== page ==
It frustrates me to see folk attempting to obscure, to dim or even conceal the shortcomings of Steve Jobs after his passing. If one allowed himself to gulp all the platitudes unleashed by Jobs’ close associates, then one would think Jobs truly was a Saint deserving through his benevolence, behavior and conscientious personal connections an exalted place in heaven and an inherent right to public veneration or adulation.

    Steve Jobs truly was a visionary. He also was a man who through life had shortcomings and weaknesses. I never doubted Lisa Brennan’s story describing her relationship with her Dad or the biography by Walter Isaacson, a truly respected and admired American author, journalist, and professor whom Steve Jobs sought (even pleaded) to write his life’s account even though reputable folk, such as Tim Cook and Laurene Powell Jobs, attempted later to repudiate its message.

    Young people need to know that we all are imperfect so they better can measure their own self-worth, self-esteem, self-dignity based not on where they once were, but where they work diligently each day to be better than the day before. To me, this is where Steve Jobs consummated his legacy along with his achievements. We (his many fans) need to know that fact.

    5
    October 22, 2022
  3. David Emery said:
    Every “archive” is curated. And historians are free to set up alternatives. This concern about “celebrities managing their reputation” is way over-stated, it’s just a simple fact of human existence. (And my personal sense is that some people would argue for “the guardians” to be set up over such archives to ‘save us from ourselves,’ to which I respond, “Who guards the guardians?”)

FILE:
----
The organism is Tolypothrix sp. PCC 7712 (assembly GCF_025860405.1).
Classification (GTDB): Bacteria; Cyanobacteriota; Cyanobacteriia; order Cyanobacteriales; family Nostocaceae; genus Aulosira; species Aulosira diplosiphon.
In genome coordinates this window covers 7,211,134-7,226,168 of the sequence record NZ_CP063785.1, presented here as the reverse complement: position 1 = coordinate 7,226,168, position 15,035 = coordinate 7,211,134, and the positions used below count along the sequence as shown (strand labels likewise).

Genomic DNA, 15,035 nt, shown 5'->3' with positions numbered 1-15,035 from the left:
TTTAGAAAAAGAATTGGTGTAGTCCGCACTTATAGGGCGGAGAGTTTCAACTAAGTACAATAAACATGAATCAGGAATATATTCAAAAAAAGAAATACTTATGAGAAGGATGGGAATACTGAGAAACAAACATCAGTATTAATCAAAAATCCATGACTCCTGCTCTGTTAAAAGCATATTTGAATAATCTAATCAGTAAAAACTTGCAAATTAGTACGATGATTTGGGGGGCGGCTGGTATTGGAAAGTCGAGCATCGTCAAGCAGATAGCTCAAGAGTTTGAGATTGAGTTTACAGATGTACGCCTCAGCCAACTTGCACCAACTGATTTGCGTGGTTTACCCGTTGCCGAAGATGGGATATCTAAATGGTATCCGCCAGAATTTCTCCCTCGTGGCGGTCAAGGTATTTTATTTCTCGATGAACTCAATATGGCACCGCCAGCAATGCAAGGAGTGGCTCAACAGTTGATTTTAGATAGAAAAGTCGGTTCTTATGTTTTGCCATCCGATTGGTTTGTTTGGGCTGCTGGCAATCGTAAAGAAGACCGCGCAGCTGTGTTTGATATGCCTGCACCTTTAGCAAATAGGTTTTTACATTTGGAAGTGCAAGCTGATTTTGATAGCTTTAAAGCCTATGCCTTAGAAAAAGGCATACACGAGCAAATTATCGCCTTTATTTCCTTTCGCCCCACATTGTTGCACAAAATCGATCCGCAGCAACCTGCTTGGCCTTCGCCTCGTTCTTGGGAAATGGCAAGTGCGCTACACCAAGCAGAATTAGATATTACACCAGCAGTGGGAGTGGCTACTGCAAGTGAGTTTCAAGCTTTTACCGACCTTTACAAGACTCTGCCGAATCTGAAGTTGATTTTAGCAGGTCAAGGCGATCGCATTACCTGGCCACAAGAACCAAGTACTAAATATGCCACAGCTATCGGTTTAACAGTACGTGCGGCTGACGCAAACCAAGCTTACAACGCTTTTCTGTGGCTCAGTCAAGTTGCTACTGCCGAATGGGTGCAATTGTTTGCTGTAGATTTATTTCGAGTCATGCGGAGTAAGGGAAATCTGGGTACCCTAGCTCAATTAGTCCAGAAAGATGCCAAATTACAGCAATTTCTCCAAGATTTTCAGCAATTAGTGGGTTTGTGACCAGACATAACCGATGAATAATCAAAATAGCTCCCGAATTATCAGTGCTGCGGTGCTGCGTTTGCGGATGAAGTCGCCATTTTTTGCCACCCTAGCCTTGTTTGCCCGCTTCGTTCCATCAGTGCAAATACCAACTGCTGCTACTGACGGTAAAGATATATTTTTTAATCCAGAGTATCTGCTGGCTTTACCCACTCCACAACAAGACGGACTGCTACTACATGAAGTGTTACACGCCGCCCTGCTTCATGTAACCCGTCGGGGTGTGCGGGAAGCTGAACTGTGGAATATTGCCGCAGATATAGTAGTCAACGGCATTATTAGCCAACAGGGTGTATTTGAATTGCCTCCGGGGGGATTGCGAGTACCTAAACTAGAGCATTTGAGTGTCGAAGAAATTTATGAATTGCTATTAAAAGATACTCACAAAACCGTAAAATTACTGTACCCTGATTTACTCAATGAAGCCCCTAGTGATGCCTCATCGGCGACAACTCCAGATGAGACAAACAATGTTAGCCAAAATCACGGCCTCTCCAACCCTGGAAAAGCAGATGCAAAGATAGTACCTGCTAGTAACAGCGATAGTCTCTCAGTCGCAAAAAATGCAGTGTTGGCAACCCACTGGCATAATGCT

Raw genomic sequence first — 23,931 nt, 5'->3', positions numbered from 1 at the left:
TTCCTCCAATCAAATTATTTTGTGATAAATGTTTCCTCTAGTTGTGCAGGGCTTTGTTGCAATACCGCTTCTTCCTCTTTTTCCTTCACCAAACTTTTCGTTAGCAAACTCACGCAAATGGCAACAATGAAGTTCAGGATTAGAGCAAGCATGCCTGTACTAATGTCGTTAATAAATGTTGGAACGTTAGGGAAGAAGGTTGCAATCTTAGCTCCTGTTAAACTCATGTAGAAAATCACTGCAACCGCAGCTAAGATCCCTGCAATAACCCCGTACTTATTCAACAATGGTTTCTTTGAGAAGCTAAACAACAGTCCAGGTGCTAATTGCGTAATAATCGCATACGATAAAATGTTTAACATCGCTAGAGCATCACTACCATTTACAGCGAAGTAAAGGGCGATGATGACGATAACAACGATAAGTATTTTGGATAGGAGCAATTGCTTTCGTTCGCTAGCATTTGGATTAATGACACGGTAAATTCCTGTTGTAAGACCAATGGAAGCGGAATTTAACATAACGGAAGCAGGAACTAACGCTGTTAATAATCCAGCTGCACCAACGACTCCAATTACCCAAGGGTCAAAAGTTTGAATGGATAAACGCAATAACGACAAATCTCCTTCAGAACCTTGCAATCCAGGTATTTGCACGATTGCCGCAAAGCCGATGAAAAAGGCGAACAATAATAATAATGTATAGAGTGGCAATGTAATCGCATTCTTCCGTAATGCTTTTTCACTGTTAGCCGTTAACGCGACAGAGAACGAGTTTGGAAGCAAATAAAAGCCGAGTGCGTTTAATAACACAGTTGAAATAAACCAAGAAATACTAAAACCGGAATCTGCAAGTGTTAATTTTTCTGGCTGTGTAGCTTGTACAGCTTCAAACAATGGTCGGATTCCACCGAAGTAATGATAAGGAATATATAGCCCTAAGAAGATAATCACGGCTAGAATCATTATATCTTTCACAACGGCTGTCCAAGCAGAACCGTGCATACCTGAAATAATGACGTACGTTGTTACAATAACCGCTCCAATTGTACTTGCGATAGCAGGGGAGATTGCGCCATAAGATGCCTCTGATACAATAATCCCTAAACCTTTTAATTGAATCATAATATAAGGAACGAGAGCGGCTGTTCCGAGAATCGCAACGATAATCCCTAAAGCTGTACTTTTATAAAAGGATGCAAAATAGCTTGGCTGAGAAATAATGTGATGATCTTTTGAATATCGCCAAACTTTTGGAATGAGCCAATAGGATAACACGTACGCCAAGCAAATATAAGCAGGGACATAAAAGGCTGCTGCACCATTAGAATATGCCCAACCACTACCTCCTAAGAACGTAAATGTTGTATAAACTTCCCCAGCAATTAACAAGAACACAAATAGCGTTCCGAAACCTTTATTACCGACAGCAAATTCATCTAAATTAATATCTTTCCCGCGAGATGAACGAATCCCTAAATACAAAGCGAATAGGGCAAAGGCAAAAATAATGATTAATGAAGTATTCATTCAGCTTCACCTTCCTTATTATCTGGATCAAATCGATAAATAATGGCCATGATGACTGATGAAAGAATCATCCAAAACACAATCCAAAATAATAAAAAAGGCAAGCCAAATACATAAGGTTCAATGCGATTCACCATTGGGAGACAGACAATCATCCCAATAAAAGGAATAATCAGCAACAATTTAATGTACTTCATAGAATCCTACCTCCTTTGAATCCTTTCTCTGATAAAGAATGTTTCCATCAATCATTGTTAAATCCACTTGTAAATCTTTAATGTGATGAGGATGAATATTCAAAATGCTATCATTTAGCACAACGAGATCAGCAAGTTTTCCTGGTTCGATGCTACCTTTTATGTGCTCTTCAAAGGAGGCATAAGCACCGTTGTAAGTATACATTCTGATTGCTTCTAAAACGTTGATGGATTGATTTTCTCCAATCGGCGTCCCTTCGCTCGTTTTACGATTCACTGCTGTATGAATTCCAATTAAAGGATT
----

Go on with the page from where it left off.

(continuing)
5
    October 22, 2022
    • Gregg Thurman said:
      No, none, nada autobiography, biography or archive is an accurate depiction of a person. All are written from different (biased?) points of view, exaggerating some aspects, or downplaying others, of a life.

      Why Mickle is surprised by this is a mystery to me.

      6
      October 22, 2022
      • Fred Stein said:
        I upvoted Gregg, but Mickle’s shallowness is no surprise.;)

        And right on David, historians as well as bloggers, etc. tell their stories about Steve Jobs, often imposing their own biases. I recall a friend, starting his App business at the start of this phenomena, saying he picked Android because Jobs’ insistence on control and curation doomed the iPhone to marginality. Yes, Jobs was still alive at that time.

        1
        October 22, 2022
        • Bart Yee said:
          @Fred Interesting story about your friend. So how did his app business do focusing on Android? Did he do well at first when Android ran ahead on numbers and did he reconsider when Apple began to pull ahead on user spend and Apple’s growth on App Store and developer revenues?

          Have you ever asked him what his download vs revenue generation is like vis a vis Android vs IOS now and for the past 5 years? Genuinely interested in knowing.

          0
          October 22, 2022
  4. It’s a curated exhibit, among many Jobs resources. It’s not a hagiography. Mickle didn’t even link to it, that I could find. Poor presentation was all Tripp’s.
    FYI: Just had a bionic total shoulder replacement so I’ll be a lurker here until the meds wear off, wouldn’t want to come across as ‘belligerent.’

    4
    October 22, 2022
    • Bart Yee said:
      Thomas, Good luck with your recovery and shoulder rehab. Hopefully you’ll be back soon.

      1
      October 22, 2022